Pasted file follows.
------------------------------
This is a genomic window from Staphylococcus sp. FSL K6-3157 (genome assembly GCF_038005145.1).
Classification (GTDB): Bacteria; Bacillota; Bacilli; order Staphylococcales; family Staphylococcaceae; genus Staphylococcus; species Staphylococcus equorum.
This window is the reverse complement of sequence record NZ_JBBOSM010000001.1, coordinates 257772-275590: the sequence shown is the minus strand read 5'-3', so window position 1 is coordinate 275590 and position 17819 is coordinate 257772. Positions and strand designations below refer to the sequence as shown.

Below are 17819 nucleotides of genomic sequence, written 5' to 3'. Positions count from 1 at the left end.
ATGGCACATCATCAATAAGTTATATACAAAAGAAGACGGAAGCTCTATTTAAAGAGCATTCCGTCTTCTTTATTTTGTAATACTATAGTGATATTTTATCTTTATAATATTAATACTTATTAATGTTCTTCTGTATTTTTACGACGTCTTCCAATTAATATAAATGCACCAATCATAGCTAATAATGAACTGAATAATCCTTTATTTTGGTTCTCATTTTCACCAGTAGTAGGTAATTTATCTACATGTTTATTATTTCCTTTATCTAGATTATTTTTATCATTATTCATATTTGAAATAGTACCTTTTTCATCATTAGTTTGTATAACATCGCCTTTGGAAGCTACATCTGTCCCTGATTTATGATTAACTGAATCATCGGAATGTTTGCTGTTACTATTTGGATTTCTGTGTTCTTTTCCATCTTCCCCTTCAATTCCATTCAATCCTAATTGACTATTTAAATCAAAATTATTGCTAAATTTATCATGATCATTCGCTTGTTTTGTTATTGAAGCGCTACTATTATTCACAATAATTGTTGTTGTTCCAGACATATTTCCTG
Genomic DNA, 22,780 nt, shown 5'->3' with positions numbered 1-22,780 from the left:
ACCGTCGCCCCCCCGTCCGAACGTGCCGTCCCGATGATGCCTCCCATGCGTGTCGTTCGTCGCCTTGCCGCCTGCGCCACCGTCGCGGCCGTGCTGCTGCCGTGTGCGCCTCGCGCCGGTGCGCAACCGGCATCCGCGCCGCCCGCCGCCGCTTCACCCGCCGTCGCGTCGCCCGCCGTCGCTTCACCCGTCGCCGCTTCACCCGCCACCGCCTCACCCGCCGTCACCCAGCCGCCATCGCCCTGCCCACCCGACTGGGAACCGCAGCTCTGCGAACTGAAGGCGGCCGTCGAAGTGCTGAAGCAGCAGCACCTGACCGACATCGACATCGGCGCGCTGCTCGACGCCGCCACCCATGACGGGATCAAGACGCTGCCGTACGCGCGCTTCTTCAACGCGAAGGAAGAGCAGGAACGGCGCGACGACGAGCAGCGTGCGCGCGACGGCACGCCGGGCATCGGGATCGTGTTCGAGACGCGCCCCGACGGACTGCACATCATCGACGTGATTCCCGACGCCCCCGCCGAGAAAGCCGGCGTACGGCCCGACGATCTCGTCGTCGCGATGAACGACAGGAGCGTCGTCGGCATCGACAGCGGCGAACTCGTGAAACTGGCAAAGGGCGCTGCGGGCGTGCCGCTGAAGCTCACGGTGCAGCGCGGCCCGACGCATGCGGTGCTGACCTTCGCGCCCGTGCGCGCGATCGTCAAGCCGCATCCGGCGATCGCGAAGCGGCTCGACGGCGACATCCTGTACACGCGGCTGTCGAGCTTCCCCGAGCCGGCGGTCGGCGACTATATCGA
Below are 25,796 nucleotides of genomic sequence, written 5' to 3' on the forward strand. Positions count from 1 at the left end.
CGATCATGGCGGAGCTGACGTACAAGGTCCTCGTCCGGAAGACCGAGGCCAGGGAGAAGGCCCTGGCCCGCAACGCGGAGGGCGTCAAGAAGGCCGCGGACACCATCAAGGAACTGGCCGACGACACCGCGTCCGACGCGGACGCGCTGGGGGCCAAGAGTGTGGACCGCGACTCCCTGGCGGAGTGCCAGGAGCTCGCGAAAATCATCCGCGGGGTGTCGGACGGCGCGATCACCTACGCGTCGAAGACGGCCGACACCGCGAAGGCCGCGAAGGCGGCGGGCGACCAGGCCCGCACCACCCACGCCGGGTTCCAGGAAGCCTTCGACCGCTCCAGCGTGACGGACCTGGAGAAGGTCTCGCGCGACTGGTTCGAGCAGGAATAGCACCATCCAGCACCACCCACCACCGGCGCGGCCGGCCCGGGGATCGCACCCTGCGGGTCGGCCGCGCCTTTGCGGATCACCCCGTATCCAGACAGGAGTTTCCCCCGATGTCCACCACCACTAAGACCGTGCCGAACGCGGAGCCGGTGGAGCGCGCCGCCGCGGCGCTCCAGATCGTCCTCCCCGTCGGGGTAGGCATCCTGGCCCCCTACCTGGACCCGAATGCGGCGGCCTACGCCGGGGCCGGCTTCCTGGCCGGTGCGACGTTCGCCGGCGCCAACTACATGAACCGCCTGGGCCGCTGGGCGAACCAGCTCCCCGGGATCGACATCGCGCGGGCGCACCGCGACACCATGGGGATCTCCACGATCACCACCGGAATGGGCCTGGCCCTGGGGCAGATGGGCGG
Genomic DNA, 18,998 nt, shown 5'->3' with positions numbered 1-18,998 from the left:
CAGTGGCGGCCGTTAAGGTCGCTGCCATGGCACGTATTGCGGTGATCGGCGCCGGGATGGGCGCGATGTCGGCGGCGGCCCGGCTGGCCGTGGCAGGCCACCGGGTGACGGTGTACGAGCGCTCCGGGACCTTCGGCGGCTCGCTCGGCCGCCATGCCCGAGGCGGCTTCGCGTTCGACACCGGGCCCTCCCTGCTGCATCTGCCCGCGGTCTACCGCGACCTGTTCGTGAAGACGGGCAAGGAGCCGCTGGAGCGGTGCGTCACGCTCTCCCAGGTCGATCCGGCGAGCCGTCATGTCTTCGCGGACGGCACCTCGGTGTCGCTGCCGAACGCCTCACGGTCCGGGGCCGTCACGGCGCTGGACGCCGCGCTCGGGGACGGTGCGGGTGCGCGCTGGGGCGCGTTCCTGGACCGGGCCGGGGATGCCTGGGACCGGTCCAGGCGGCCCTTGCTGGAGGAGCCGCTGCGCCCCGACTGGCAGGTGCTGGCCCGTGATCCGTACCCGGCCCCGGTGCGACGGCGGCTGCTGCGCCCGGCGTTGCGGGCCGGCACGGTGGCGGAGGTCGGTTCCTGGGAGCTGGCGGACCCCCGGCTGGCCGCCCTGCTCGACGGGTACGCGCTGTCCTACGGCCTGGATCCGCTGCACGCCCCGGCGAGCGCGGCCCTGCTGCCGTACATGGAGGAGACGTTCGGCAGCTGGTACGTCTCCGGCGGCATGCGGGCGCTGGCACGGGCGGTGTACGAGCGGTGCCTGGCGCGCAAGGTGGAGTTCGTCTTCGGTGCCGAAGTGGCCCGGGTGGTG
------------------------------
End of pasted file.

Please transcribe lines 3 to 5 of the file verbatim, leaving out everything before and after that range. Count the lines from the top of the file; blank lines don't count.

This window is the reverse complement of sequence record NZ_JBBOSM010000001.1, coordinates 257772-275590: the sequence shown is the minus strand read 5'-3', so window position 1 is coordinate 275590 and position 17819 is coordinate 257772. Positions and strand designations below refer to the sequence as shown.

Below are 17819 nucleotides of genomic sequence, written 5' to 3'. Positions count from 1 at the left end.
ATGGCACATCATCAATAAGTTATATACAAAAGAAGACGGAAGCTCTATTTAAAGAGCATTCCGTCTTCTTTATTTTGTAATACTATAGTGATATTTTATCTTTATAATATTAATACTTATTAATGTTCTTCTGTATTTTTACGACGTCTTCCAATTAATATAAATGCACCAATCATAGCTAATAATGAACTGAATAATCCTTTATTTTGGTTCTCATTTTCACCAGTAGTAGGTAATTTATCTACATGTTTATTATTTCCTTTATCTAGATTATTTTTATCATTATTCATATTTGAAATAGTACCTTTTTCATCATTAGTTTGTATAACATCGCCTTTGGAAGCTACATCTGTCCCTGATTTATGATTAACTGAATCATCGGAATGTTTGCTGTTACTATTTGGATTTCTGTGTTCTTTTCCATCTTCCCCTTCAATTCCATTCAATCCTAATTGACTATTTAAATCAAAATTATTGCTAAATTTATCATGATCATTCGCTTGTTTTGTTATTGAAGCGCTACTATTATTCACAATAATTGTTGTTGTTCCAGACATATTTCCTG